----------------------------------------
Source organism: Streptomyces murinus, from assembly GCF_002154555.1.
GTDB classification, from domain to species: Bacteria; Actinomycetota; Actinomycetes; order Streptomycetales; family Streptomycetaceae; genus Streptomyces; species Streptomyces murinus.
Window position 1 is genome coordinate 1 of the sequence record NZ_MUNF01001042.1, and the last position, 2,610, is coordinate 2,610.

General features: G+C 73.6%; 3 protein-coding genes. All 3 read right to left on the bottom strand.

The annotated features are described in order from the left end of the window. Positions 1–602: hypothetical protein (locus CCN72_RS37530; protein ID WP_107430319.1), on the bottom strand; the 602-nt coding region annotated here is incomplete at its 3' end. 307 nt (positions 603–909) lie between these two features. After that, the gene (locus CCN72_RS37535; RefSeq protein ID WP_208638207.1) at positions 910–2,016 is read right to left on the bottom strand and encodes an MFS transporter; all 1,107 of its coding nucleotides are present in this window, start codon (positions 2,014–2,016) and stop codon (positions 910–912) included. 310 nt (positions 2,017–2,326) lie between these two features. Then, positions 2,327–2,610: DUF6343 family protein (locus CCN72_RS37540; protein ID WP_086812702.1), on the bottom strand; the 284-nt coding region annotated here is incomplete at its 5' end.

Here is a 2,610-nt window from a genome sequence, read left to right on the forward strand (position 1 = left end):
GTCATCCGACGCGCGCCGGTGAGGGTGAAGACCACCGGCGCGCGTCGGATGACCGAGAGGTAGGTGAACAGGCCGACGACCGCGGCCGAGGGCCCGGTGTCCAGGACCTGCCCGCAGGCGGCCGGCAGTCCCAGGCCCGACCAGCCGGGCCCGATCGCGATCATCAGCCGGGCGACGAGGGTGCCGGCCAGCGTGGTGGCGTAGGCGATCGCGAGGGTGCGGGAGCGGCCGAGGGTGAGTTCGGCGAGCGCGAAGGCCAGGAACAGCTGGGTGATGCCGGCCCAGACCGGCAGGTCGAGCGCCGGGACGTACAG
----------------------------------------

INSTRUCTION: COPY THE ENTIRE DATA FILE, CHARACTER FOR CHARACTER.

Source organism: Streptomyces murinus, from assembly GCF_002154555.1.
GTDB classification, from domain to species: Bacteria; Actinomycetota; Actinomycetes; order Streptomycetales; family Streptomycetaceae; genus Streptomyces; species Streptomyces murinus.
Window position 1 is genome coordinate 1 of the sequence record NZ_MUNF01001042.1, and the last position, 2,610, is coordinate 2,610.

General features: G+C 73.6%; 3 protein-coding genes. All 3 read right to left on the bottom strand.

The annotated features are described in order from the left end of the window. Positions 1–602: hypothetical protein (locus CCN72_RS37530; protein ID WP_107430319.1), on the bottom strand; the 602-nt coding region annotated here is incomplete at its 3' end. 307 nt (positions 603–909) lie between these two features. After that, the gene (locus CCN72_RS37535; RefSeq protein ID WP_208638207.1) at positions 910–2,016 is read right to left on the bottom strand and encodes an MFS transporter; all 1,107 of its coding nucleotides are present in this window, start codon (positions 2,014–2,016) and stop codon (positions 910–912) included. 310 nt (positions 2,017–2,326) lie between these two features. Then, positions 2,327–2,610: DUF6343 family protein (locus CCN72_RS37540; protein ID WP_086812702.1), on the bottom strand; the 284-nt coding region annotated here is incomplete at its 5' end.

Here is a 2,610-nt window from a genome sequence, read left to right on the forward strand (position 1 = left end):
GTCATCCGACGCGCGCCGGTGAGGGTGAAGACCACCGGCGCGCGTCGGATGACCGAGAGGTAGGTGAACAGGCCGACGACCGCGGCCGAGGGCCCGGTGTCCAGGACCTGCCCGCAGGCGGCCGGCAGTCCCAGGCCCGACCAGCCGGGCCCGATCGCGATCATCAGCCGGGCGACGAGGGTGCCGGCCAGCGTGGTGGCGTAGGCGATCGCGAGGGTGCGGGAGCGGCCGAGGGTGAGTTCGGCGAGCGCGAAGGCCAGGAACAGCTGGGTGATGCCGGCCCAGACCGGCAGGTCGAGCGCCGGGACGTACAG